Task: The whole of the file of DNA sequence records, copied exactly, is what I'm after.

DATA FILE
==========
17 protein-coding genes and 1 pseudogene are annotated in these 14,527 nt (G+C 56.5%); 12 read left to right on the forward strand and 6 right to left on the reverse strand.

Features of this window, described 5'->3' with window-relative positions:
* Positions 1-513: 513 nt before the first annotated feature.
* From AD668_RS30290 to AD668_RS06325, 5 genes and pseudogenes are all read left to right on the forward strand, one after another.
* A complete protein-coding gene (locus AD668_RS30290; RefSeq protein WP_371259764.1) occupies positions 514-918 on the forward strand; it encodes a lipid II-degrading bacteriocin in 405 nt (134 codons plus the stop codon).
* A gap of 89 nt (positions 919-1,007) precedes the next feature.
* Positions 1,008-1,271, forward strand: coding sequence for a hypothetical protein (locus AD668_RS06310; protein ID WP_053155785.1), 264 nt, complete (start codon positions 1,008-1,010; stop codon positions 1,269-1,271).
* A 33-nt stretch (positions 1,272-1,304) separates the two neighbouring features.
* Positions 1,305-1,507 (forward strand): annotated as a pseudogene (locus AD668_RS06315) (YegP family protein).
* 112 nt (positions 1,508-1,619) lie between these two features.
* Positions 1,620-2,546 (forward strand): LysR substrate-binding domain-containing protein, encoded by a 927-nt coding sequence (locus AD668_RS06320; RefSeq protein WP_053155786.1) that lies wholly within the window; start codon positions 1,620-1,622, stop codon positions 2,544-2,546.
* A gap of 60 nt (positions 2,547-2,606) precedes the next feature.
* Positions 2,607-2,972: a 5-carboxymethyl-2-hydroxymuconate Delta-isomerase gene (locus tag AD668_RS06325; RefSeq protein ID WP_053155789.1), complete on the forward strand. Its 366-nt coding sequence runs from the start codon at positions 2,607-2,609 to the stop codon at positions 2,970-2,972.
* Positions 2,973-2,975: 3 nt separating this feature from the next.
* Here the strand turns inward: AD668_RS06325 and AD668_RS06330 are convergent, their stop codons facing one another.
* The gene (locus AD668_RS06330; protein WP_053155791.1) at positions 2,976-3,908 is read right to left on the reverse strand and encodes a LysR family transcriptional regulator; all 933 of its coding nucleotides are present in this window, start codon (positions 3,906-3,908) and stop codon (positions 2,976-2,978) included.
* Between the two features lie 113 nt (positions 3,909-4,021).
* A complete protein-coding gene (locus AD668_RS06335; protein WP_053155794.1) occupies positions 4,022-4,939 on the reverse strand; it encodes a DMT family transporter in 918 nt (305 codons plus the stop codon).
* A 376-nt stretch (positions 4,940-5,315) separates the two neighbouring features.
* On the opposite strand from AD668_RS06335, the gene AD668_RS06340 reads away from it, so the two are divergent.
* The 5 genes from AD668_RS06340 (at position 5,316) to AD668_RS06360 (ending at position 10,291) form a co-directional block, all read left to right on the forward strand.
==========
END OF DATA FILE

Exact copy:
17 protein-coding genes and 1 pseudogene are annotated in these 14,527 nt (G+C 56.5%); 12 read left to right on the forward strand and 6 right to left on the reverse strand.

Features of this window, described 5'->3' with window-relative positions:
* Positions 1-513: 513 nt before the first annotated feature.
* From AD668_RS30290 to AD668_RS06325, 5 genes and pseudogenes are all read left to right on the forward strand, one after another.
* A complete protein-coding gene (locus AD668_RS30290; RefSeq protein WP_371259764.1) occupies positions 514-918 on the forward strand; it encodes a lipid II-degrading bacteriocin in 405 nt (134 codons plus the stop codon).
* A gap of 89 nt (positions 919-1,007) precedes the next feature.
* Positions 1,008-1,271, forward strand: coding sequence for a hypothetical protein (locus AD668_RS06310; protein ID WP_053155785.1), 264 nt, complete (start codon positions 1,008-1,010; stop codon positions 1,269-1,271).
* A 33-nt stretch (positions 1,272-1,304) separates the two neighbouring features.
* Positions 1,305-1,507 (forward strand): annotated as a pseudogene (locus AD668_RS06315) (YegP family protein).
* 112 nt (positions 1,508-1,619) lie between these two features.
* Positions 1,620-2,546 (forward strand): LysR substrate-binding domain-containing protein, encoded by a 927-nt coding sequence (locus AD668_RS06320; RefSeq protein WP_053155786.1) that lies wholly within the window; start codon positions 1,620-1,622, stop codon positions 2,544-2,546.
* A gap of 60 nt (positions 2,547-2,606) precedes the next feature.
* Positions 2,607-2,972: a 5-carboxymethyl-2-hydroxymuconate Delta-isomerase gene (locus tag AD668_RS06325; RefSeq protein ID WP_053155789.1), complete on the forward strand. Its 366-nt coding sequence runs from the start codon at positions 2,607-2,609 to the stop codon at positions 2,970-2,972.
* Positions 2,973-2,975: 3 nt separating this feature from the next.
* Here the strand turns inward: AD668_RS06325 and AD668_RS06330 are convergent, their stop codons facing one another.
* The gene (locus AD668_RS06330; protein WP_053155791.1) at positions 2,976-3,908 is read right to left on the reverse strand and encodes a LysR family transcriptional regulator; all 933 of its coding nucleotides are present in this window, start codon (positions 3,906-3,908) and stop codon (positions 2,976-2,978) included.
* Between the two features lie 113 nt (positions 3,909-4,021).
* A complete protein-coding gene (locus AD668_RS06335; protein WP_053155794.1) occupies positions 4,022-4,939 on the reverse strand; it encodes a DMT family transporter in 918 nt (305 codons plus the stop codon).
* A 376-nt stretch (positions 4,940-5,315) separates the two neighbouring features.
* On the opposite strand from AD668_RS06335, the gene AD668_RS06340 reads away from it, so the two are divergent.
* The 5 genes from AD668_RS06340 (at position 5,316) to AD668_RS06360 (ending at position 10,291) form a co-directional block, all read left to right on the forward strand.